“He left a note, which is very clear. And our examination did not reveal any evidence of trauma or any evidence of natural disease on internal examination. And we did a screen of the urine, which revealed the presence of medication, mostly antidepressant drugs,” Perper said.
“He was a good son,” he said. “I’m sorry that no one could help him when I was not around to help him myself.”
Original article no longer available
Web suicide a new case for sociologists
By FRED GRIMM
They were no better than the witnesses who turned away the night Kitty Genovese was murdered.
Except, in the death of Abraham Biggs Jr., they didn’t turn away. They watched with callous indifference as the young Pembroke Pines man orchestrated a webcam suicide. They let him die.
In 1964, 38 neighbors and passersby heard the screams of Genovese, a 29-year-old woman, outside her New York City apartment building or saw a man attack her with a knife. No one called the police. They turned away. They elected not to get involved.
The attacker fled, returned 10 minutes later and hunted down the bleeding Genovese who was cowering in a hallway. He raped her, killed her and stole $49 from her corpse.
Shocked Americans decided those 38 apathetic witnesses had failed a fundamental test of social decency. The Genovese murder became a case study in human indifference.
Sociologists have a new case to ponder. On Wednesday, 19-year-old Biggs ingested a fatal excess of Xanax and Lexapro and lay down to die, still wearing his black baseball cap, as his webcam broadcast the scene. Some among his bizarre Internet audience, using the medium of instant messaging, had urged him on.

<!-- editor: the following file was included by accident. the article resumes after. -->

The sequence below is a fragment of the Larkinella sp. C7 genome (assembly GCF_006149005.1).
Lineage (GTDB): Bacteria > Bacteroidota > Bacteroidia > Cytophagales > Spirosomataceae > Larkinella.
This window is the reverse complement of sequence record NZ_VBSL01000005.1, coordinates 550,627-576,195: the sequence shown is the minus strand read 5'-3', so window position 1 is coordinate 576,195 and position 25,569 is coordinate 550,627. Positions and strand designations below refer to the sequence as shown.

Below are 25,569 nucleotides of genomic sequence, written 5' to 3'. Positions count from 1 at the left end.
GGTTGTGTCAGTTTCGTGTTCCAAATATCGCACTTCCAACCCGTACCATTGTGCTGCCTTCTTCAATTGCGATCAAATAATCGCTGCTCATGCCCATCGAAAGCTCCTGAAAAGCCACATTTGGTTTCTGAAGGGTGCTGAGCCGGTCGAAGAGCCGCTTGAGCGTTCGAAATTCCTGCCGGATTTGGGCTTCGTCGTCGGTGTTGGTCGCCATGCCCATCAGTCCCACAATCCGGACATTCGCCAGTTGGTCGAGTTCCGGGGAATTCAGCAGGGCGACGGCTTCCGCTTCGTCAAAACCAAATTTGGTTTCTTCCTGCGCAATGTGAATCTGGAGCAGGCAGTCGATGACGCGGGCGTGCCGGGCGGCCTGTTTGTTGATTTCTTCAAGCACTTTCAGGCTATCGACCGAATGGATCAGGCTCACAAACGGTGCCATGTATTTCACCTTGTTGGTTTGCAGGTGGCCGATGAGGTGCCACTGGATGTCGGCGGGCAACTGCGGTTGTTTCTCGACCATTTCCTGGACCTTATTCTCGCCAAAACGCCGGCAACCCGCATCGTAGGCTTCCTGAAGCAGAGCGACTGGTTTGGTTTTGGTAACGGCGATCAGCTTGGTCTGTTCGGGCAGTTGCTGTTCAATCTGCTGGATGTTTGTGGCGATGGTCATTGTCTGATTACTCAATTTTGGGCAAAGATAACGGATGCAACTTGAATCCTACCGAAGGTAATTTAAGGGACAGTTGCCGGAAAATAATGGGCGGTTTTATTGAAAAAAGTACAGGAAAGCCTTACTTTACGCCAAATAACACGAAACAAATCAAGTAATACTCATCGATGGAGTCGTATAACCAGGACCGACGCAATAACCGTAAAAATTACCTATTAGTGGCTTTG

Finally, after hours watching a motionless body of a young man in the fetal position, someone out there reacted. The website administrator and the police were notified. By then, according to the Pembroke Pines police report, the body was “cold to the touch and rigor mortis had set in.”
The 12 lost hours looked like another failed test of social decency, circa the Internet age.
Maybe this particular strain of apathy stemmed from the abstract element in Internet interactions, where real human tragedy can be difficult to tell from surreal farce. Keith Whitworth, a Texas Christian University social scientist who studies the evolving ethics of social networking and the Internet, suggested that some viewers watching on their computer screens and typing out appalling text messages “could absolve themselves of guilt and say they didn’t know if this was reality or if they were participating in theater.”
And there is something about the Internet — a cold, impersonal anonymity that seems to license uncivil behavior. Whitworth said Monday that in his class that very morning, his students were sure ”that the individuals who egged Mr. Biggs on would never, face to face, have actually handed him the pills.” The text-message senders would never, in person, had urged the young man to kill himself. ”But the technology allows a moral detachment,” Whitworth said.
I’m sure of that, judging by a steady batch of vulgar, rude, insulting and sometimes threatening e-mail from strangers who I doubt would ever utter such remarks to someone’s face. The Miami Herald regularly scours scurrilous comments posted anonymously by readers of our online edition.
Whitworth, stunned by the unseemly messages in his own in-box, now forbids his own students from communicating with him via e-mail. He talked about the still-evolving sense of ethics in this new medium.
After the death of Abraham Biggs Jr., it seems the ethics still lag far behind the technology.